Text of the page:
A couple of weeks ago Audrey’s teacher asked if one or both of the parents would like to attend a school lunch and if so which day would be preferable.  I volunteered for a Friday which was a stupid choice in a catholic country as that would mean fish as the main course and I don’t like fish too much.

Anyway. Leading up to the Friday Audrey was all excited over the fact that I would be having lunch with her and her school friends. The actually morning however she was a bit more reluctant: she was pretty sure that others in the school would laugh at my ears. (Now as an aside my ears have become a focal point of the family at the moment. When we went to the zoo and saw all the different animals, my ears would invariable come up in the conversation about elephants {no surprise there} but equally giraffes, bison wolves {no I didn’t get it either} hippopotami {?} etc.]

As it turned out the school dinner was excellent. After the disgraceful scenario at the middle school [if you remember it was the day before left-overs from the other school heated up for a second time and served to Audrey and her mates in the new school] it was good to have a decent school meal. Audrey had amassed all her friends to eat with us as parents get to jump the queue and get to eat first. Starter of fresh salad or fresh quiche followed by a choice of battered or grilled fish with a side order of freshly made ratatouille. Dessert was a choice of fresh fruit, cheese or yoghurt.  There was also fresh bread and jugs of water. It made me think of the Jamie Oliver programme where he tried to have better quality in schools and how lucky we are in comparison : no ‘rubbish’ food in this canteen [or at least not on the day that I went].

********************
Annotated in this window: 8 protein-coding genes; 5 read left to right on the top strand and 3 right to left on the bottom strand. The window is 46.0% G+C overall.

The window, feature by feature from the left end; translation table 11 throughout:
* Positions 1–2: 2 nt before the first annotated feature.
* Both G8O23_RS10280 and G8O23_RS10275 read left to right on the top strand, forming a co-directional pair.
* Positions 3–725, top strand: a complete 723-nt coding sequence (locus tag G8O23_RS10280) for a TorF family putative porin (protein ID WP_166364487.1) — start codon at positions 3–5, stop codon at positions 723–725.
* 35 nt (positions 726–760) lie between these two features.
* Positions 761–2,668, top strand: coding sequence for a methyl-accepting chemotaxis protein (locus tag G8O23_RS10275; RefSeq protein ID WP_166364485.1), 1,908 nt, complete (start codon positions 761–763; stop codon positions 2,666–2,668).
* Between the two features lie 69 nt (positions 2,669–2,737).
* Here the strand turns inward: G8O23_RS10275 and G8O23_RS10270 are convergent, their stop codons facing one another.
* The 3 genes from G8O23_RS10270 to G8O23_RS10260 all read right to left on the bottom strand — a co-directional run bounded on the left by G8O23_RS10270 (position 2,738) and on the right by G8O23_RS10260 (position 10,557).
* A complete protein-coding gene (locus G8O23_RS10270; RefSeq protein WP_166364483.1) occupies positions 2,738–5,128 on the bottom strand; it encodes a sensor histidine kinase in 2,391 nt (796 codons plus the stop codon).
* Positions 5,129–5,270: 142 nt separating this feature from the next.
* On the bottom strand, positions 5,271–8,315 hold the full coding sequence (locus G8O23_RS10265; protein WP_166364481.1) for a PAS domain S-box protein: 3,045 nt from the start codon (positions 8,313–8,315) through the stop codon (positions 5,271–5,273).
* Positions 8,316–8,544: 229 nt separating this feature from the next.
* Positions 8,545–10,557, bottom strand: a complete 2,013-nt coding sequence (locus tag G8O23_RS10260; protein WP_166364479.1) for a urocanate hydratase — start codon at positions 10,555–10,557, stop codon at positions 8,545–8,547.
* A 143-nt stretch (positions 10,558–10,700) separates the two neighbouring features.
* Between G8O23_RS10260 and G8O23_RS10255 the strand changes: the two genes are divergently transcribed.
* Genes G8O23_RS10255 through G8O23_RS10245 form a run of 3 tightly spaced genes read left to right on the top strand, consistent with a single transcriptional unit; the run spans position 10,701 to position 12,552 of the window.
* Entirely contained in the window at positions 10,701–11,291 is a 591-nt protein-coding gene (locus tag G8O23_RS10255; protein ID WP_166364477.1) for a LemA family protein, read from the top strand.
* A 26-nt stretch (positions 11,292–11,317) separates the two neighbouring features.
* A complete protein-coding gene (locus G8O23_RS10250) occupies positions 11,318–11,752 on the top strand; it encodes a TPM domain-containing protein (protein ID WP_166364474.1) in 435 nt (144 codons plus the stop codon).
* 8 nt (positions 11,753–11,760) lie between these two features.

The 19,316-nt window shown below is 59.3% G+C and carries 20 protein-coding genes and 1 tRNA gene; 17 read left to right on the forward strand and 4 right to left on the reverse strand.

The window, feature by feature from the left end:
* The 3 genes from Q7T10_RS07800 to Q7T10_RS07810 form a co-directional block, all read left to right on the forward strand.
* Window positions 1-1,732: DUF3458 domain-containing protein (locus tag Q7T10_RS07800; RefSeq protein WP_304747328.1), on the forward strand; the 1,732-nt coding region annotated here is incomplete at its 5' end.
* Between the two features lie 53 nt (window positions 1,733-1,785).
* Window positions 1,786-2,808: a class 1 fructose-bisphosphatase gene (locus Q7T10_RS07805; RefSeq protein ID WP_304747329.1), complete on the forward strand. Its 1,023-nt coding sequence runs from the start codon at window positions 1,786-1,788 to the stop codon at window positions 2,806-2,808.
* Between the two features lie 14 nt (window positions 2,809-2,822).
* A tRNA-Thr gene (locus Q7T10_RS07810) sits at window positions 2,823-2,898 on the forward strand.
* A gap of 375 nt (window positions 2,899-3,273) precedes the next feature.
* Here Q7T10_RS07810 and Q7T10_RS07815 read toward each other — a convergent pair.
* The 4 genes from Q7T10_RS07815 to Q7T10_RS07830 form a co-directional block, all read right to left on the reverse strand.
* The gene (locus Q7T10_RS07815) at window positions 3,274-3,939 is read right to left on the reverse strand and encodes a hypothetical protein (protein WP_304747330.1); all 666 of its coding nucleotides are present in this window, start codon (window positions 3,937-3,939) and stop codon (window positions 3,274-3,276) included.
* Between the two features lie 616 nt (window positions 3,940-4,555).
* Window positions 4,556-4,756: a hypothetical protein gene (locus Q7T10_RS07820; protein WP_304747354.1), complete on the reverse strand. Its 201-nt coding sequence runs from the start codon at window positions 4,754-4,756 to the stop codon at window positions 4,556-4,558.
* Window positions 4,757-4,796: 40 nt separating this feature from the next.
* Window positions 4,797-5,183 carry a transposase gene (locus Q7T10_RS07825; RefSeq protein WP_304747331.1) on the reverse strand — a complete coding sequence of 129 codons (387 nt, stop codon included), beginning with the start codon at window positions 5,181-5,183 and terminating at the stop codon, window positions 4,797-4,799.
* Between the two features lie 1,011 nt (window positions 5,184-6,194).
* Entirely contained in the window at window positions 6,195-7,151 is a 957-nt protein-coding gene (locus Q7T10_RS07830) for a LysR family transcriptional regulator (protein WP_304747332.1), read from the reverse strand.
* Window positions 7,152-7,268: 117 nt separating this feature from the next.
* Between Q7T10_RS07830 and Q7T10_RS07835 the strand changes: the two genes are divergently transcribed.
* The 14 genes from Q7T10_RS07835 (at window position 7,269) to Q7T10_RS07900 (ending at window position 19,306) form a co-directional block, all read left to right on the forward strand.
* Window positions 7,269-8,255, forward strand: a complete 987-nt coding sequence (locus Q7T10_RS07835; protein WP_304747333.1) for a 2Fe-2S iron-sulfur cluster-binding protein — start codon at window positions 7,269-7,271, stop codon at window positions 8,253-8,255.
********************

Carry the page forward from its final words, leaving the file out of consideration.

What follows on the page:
In France there are no teachers patrolling the refectory but public servants who look after both the canteen and the playground. They, too, did a very good job of keeping order and getting the different services in and out of the canteen in time for the next group to come and eat.

All in all it was good fun to go back to the school canteen after so many years and both Audrey and her friends enjoyed my being there.

 

Kitchen Ceiling – last chance

The kitchen ceiling has always been a problem. When we moved in in 2003 it was covered with wooden planks and there was a sort of outdoor render on the walls.

We took the planks of wood off and could see why they guy had put them up to begin with. It looked as though the builder hadn’t really finished the ceiling and he had put on some sort of greasy rendering that couldn’t be painted over. Over the years we’ve tried to paint, put up wallpaper, paint, put up another type of wallpaper and nothing sticks – everything we’ve tried has come ‘unstuck’!

So Rudy’s back with us for another week. We came up with an idea as to lower one part of the ceiling without it looking like an after-thought and here are the fruits of three days labor:

Taken from the sofa
Sunday night before the Tuesday start

 

So, as you can see there is no visible join between the kitchen and the old dining room.

Tuesday Evening :

Tuesday Night 1st day